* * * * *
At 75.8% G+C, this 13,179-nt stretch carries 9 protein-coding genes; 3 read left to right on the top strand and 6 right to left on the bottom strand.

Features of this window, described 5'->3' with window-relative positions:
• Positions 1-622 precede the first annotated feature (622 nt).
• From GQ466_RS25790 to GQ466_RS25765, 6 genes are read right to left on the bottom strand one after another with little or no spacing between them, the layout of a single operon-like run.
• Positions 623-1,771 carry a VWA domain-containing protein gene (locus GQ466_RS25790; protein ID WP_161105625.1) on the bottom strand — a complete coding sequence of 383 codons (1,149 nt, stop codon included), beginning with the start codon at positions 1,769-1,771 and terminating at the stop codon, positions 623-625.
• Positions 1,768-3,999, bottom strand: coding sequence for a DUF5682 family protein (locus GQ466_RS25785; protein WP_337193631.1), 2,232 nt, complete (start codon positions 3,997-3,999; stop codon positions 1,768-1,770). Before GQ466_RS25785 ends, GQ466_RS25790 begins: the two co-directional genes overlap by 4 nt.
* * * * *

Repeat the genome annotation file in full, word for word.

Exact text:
At 75.8% G+C, this 13,179-nt stretch carries 9 protein-coding genes; 3 read left to right on the top strand and 6 right to left on the bottom strand.

Features of this window, described 5'->3' with window-relative positions:
• Positions 1-622 precede the first annotated feature (622 nt).
• From GQ466_RS25790 to GQ466_RS25765, 6 genes are read right to left on the bottom strand one after another with little or no spacing between them, the layout of a single operon-like run.
• Positions 623-1,771 carry a VWA domain-containing protein gene (locus GQ466_RS25790; protein ID WP_161105625.1) on the bottom strand — a complete coding sequence of 383 codons (1,149 nt, stop codon included), beginning with the start codon at positions 1,769-1,771 and terminating at the stop codon, positions 623-625.
• Positions 1,768-3,999, bottom strand: coding sequence for a DUF5682 family protein (locus GQ466_RS25785; protein WP_337193631.1), 2,232 nt, complete (start codon positions 3,997-3,999; stop codon positions 1,768-1,770). Before GQ466_RS25785 ends, GQ466_RS25790 begins: the two co-directional genes overlap by 4 nt.